Local television stations are platforms in a two-sided market connecting advertisers and viewers. This paper explicitly examines the effect that important intermediaries (such as cable, telephone, and satellite distributors) may have on a platform's pricing behavior in a two-sided market. I find that stations raise their fees to cable distributors because stations prefer that viewers access their content through satellite distributors with whom they do not compete in the local advertising market, and that station mergers lower stations' fees to distributors by partially internalizing a pricing externality that results from the mandatory bundling of local content. (JEL C78, D12, G34, L11, L82, M37)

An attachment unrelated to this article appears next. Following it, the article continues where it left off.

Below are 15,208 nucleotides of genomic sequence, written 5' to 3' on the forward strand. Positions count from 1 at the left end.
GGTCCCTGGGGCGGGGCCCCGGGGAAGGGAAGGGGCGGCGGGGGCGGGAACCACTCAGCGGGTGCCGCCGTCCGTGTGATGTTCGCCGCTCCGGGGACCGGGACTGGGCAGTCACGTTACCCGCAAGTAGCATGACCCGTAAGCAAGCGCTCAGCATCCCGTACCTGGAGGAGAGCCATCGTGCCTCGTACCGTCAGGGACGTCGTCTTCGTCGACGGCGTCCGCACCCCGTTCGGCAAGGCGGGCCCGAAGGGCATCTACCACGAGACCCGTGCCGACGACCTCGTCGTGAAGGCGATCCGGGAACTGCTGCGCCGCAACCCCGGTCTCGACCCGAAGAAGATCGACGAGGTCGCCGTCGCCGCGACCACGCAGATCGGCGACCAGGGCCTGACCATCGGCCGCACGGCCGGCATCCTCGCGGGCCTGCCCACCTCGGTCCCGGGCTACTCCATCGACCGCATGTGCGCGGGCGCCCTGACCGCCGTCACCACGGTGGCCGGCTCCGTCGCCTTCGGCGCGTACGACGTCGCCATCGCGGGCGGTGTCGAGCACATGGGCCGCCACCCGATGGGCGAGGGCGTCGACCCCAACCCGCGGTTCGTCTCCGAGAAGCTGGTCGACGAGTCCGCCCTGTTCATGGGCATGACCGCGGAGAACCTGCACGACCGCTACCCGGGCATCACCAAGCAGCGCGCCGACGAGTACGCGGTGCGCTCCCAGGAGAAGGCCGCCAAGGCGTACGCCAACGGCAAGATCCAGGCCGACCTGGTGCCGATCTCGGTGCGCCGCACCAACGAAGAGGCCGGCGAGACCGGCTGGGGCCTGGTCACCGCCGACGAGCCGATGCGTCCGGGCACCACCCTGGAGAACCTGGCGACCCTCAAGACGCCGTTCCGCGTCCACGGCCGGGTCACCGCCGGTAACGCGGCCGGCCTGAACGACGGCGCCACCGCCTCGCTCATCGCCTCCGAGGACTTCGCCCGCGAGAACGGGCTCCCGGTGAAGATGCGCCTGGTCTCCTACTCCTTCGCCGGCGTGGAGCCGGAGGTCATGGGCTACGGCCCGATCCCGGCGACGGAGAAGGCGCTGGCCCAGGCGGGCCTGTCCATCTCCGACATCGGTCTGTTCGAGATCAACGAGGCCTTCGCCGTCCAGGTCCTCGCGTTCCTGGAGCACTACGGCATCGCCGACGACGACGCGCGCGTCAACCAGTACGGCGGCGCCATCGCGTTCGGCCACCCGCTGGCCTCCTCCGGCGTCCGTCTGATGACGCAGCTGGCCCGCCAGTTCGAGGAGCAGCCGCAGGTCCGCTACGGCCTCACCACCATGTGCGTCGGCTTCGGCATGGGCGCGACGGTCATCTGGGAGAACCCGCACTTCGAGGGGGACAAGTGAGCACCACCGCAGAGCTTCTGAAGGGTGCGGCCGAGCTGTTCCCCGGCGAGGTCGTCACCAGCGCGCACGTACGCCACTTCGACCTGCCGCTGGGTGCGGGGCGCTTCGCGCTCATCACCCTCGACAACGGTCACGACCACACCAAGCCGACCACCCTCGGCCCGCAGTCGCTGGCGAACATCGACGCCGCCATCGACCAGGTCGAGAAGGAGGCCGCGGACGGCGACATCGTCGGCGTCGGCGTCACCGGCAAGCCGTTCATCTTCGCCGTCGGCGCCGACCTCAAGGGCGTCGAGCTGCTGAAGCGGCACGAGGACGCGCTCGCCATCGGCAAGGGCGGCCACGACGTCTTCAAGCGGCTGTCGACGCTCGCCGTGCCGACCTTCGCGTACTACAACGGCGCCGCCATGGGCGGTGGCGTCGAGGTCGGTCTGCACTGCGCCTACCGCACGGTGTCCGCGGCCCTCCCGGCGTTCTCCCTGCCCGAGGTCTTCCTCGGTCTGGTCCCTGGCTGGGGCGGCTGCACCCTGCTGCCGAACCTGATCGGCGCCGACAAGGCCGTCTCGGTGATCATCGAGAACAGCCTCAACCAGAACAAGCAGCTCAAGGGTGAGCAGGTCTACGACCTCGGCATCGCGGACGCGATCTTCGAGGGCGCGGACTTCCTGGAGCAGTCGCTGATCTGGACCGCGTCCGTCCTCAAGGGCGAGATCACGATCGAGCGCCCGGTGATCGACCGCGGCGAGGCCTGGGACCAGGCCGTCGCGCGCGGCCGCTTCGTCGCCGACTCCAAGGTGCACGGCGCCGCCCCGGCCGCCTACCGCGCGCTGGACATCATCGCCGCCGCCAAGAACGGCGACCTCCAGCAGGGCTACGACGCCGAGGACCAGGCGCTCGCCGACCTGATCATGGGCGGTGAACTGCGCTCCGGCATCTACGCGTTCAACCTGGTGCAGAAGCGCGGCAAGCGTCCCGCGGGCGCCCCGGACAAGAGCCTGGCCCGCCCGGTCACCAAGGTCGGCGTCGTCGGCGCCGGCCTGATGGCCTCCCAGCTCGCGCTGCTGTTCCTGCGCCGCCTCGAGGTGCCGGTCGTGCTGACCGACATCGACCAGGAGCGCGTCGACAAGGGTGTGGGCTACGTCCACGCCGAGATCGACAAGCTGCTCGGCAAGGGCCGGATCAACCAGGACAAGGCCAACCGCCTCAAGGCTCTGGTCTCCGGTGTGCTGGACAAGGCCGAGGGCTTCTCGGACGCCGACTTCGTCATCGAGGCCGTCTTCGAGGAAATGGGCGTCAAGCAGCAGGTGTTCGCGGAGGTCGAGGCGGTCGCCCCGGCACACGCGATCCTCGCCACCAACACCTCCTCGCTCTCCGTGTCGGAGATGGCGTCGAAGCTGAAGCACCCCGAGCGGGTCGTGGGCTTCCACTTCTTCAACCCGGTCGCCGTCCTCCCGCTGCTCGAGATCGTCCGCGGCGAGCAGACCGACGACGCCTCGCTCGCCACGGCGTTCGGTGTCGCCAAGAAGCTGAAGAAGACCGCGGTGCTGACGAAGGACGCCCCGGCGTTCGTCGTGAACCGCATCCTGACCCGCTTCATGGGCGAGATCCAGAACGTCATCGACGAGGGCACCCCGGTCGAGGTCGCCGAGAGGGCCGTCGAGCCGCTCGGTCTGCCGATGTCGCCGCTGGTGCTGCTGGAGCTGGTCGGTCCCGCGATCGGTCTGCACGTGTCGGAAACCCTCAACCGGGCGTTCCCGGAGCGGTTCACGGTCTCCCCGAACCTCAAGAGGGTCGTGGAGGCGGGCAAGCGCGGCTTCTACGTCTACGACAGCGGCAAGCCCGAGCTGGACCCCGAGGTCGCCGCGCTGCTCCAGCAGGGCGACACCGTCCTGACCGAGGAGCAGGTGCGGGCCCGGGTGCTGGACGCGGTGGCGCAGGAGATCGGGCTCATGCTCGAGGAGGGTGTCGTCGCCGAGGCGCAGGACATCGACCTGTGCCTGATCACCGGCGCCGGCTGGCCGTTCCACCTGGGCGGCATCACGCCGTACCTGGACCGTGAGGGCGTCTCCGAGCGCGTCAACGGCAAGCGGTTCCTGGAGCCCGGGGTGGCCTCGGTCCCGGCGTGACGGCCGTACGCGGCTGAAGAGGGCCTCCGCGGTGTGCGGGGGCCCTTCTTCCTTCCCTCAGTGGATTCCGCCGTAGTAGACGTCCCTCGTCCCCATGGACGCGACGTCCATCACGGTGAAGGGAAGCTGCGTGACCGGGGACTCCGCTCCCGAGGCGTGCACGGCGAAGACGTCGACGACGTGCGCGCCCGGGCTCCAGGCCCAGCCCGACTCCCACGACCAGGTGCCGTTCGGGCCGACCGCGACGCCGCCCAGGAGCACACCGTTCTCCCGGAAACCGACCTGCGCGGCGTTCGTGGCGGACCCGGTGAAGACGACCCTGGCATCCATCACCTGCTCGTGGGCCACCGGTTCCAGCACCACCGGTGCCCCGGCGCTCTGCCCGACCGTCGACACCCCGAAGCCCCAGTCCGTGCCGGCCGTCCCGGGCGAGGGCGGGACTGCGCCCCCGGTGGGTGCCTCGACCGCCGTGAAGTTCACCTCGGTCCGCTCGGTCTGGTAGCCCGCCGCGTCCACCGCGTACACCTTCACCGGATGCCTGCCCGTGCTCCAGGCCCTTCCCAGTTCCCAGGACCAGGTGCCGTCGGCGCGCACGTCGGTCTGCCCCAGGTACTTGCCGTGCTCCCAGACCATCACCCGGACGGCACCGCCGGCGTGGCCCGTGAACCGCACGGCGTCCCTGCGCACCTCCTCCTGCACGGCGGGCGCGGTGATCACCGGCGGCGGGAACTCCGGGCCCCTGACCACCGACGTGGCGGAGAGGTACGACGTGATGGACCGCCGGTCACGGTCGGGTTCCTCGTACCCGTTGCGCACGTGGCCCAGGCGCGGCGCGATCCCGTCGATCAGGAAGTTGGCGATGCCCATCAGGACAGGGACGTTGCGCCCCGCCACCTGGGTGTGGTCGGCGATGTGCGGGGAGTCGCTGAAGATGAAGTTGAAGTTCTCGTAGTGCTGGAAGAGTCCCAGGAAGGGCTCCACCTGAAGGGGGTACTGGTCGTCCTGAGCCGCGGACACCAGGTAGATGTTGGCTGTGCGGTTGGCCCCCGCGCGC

"Intermediaries in Two-Sided Markets: An Empirical Analysis of the US Cable Television Industry."
American Economic Journal: Microeconomics,
Bargaining Theory; Matching Theory
Consumer Economics: Empirical Analysis
Mergers; Acquisitions; Restructuring; Voting; Proxy Contests; Corporate Governance
Production, Pricing, and Market Structure; Size Distribution of Firms